Wilco have found a groove. Last year’s Star Wars was an achievement for the band, a bizarre combination of their trademark “alternative country” sound and electric avant grade sounds that made for a really engaging, albeit short, listen. Schmilco feels like a counterpart of Star Wars and continues their creative success, but moves into almost completely acoustic territory.
The band returns its array of talented musicians, Jeff Tweedy (Vocals, Guitar), Nels Cline (guitar), Glenn Kotche (Drums), and John Stirratt (Bass). While the sound of the album is more subdued than some of their past work, the musicality remains top notch, with some bizarre freakouts making appearances in the meat of the record. But overall, the band sets the mood of the record perfectly – while many would argue that it’s a bad thing that their sound hasn’t changed throughout their long career, I would say the lyrical mastery by Tweedy and the musical genius of the rest of the band work a lot harder than it seems to set different moods totally unlike anything else in modern music. Plus, the fact that this iteration of the band has been together for so long at this point means a tangible cohesion in the music, resulting in some pretty great country rock grooves.
The most underrated quality in Wilco is Jeff Tweedy’s lyric writing, musings on the world and on our culture that are incredibly thoughtful and often tongue-in-cheek. Right away in the opener, Tweedy laments his own ungenuine attempts to fit in with the other “normal American kids”. As opposed to Freddie Mercury wanting to find someone to love, Tweedy wishes that everyone finds “someone to lose” someday, inevitable due to the common paranoia in relationships. “We aren’t the world, we aren’t the children” Tweedy proclaims, undoubtedly criticizing the sentiments of USA For Africa and their disconnect with the true evils in the world.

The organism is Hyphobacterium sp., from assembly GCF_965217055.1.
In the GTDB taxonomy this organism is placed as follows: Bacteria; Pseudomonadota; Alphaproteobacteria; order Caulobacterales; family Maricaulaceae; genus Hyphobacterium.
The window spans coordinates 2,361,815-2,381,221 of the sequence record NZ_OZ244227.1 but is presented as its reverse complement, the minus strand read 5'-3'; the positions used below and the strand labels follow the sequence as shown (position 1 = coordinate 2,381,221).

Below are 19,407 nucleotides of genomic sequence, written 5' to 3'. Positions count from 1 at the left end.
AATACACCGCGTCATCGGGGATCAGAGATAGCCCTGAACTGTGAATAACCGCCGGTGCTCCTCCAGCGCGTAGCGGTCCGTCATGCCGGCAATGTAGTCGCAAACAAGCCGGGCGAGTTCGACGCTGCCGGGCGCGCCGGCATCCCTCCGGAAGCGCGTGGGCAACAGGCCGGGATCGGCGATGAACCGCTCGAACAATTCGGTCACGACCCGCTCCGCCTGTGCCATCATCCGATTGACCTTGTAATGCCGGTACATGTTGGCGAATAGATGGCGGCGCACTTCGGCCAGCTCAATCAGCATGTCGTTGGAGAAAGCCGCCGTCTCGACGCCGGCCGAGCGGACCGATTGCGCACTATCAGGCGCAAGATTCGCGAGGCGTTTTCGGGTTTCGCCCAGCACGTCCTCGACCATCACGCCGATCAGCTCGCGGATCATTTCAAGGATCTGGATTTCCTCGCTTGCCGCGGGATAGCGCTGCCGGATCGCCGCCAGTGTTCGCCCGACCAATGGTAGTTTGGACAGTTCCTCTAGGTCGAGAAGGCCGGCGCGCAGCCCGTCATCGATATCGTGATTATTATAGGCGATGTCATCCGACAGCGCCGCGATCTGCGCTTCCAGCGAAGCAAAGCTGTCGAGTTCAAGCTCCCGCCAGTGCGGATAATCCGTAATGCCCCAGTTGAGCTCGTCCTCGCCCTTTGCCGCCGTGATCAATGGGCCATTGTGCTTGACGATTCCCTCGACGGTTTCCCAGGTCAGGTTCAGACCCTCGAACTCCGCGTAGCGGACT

The music also matches these anxieties – as the emotions get too much by the fourth and fifth tracks, “Common Sense” and “Nope”, the music turns from acoustic and contemplative into dissonant and mysterious. It’s almost as if the monotony of life eventually gets to the protagonist of the record, resulting in a mental and musical breakdown, wobbly basslines and meandering electric guitar abound, before rationalizing their feelings with deceptively bright songs and underhanded statements like “I hope you find someone to lose” and “Happiness depends on who you blame”. The theme finally ends with pessimism, as the singer proclaims the hopelessness in trying to understand the world. Paranoia, collective guilt, false charity – the music is dark and world-weary, but Wilco has always been a dependable voice of reason in folk rock.
The amusing and “shocking” cartoon panels on the cover of Schmilco don’t exactly match the sound of the record, but its the irony of it all that is absolutely reflected in Tweedy’s songwriting. With song titles like “Nope”, “Shrug and Destroy”, and “We Aren’t The Children”, it’s good to see Wilco don’t take themselves too seriously on the surface, but seriously enough to make damning commentary on the world with their compelling music. After two decades together, Wilco have established themselves as one of the most genuine and consistent rock bands currently working.
Alt-Country | Anti Records